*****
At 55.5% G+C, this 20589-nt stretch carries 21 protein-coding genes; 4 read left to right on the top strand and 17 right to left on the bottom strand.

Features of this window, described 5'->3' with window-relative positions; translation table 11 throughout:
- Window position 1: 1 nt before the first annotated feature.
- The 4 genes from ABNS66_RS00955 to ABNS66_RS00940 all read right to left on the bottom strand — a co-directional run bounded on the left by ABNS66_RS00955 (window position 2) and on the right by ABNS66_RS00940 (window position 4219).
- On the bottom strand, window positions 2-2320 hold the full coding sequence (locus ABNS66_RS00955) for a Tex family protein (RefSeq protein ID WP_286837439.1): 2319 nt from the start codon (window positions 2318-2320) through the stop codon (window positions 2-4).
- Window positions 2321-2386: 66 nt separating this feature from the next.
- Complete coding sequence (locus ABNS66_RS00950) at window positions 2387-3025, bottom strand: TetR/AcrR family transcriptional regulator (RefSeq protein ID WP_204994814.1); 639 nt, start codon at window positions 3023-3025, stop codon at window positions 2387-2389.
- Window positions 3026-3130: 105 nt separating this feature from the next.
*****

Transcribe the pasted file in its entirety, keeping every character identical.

At 55.5% G+C, this 20589-nt stretch carries 21 protein-coding genes; 4 read left to right on the top strand and 17 right to left on the bottom strand.

Features of this window, described 5'->3' with window-relative positions; translation table 11 throughout:
- Window position 1: 1 nt before the first annotated feature.
- The 4 genes from ABNS66_RS00955 to ABNS66_RS00940 all read right to left on the bottom strand — a co-directional run bounded on the left by ABNS66_RS00955 (window position 2) and on the right by ABNS66_RS00940 (window position 4219).
- On the bottom strand, window positions 2-2320 hold the full coding sequence (locus ABNS66_RS00955) for a Tex family protein (RefSeq protein ID WP_286837439.1): 2319 nt from the start codon (window positions 2318-2320) through the stop codon (window positions 2-4).
- Window positions 2321-2386: 66 nt separating this feature from the next.
- Complete coding sequence (locus ABNS66_RS00950) at window positions 2387-3025, bottom strand: TetR/AcrR family transcriptional regulator (RefSeq protein ID WP_204994814.1); 639 nt, start codon at window positions 3023-3025, stop codon at window positions 2387-2389.
- Window positions 3026-3130: 105 nt separating this feature from the next.